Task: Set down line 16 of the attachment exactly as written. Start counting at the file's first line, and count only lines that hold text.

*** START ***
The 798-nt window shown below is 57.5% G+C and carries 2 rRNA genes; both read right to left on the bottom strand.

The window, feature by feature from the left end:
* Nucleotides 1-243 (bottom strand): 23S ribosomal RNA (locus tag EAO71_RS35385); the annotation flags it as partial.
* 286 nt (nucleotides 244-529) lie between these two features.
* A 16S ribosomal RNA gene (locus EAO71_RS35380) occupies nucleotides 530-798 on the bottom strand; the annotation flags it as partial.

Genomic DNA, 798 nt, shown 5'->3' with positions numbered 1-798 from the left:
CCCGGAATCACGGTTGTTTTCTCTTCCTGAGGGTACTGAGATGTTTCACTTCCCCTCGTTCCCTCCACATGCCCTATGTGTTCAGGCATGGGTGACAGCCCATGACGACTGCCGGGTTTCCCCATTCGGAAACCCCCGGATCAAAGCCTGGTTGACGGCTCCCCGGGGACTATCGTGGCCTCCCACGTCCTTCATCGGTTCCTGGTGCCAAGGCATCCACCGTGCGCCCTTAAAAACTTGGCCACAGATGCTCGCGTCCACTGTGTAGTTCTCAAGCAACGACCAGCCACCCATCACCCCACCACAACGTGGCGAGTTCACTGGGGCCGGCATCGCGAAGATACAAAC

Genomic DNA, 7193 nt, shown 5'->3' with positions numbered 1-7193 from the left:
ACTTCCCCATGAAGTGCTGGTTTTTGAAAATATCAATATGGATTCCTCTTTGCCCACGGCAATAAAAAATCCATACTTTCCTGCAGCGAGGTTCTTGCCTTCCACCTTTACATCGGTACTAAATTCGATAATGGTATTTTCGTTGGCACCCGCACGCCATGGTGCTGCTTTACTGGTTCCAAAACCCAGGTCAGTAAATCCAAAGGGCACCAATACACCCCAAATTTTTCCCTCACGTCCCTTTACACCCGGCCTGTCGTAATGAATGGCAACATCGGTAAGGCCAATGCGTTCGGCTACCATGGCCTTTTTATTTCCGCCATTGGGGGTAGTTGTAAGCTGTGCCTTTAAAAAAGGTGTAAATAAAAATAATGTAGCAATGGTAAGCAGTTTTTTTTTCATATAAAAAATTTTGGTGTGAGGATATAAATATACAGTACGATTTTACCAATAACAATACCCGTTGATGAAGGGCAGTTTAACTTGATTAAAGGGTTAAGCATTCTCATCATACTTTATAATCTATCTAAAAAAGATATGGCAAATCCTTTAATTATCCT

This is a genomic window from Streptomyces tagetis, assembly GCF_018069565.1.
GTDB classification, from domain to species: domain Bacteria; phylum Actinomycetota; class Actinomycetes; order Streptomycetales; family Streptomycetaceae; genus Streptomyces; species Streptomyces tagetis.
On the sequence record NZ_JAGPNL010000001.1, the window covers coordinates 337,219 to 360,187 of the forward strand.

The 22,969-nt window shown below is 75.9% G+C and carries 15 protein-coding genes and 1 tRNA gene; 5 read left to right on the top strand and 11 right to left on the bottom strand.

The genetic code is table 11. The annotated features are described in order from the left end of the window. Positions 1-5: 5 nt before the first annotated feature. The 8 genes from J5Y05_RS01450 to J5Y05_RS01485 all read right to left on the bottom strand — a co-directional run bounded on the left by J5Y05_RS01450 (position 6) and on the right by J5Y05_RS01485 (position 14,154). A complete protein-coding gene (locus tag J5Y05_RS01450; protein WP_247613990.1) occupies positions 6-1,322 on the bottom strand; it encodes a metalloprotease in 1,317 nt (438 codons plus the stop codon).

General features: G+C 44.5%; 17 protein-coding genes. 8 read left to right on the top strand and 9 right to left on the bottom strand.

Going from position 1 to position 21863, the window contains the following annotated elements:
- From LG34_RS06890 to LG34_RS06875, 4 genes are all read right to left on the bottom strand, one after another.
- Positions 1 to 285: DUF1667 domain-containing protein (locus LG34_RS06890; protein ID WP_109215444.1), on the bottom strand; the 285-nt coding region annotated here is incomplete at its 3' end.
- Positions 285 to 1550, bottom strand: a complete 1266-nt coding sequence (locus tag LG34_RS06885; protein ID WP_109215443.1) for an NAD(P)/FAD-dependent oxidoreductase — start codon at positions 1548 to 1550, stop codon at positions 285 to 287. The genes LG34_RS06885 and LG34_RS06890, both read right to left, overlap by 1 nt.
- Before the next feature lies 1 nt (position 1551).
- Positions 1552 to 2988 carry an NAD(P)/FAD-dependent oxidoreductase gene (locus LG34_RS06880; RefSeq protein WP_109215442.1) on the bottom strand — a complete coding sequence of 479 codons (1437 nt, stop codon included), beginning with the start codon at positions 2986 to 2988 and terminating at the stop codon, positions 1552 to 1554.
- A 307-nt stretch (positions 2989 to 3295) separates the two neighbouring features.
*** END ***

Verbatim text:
Going from position 1 to position 21863, the window contains the following annotated elements: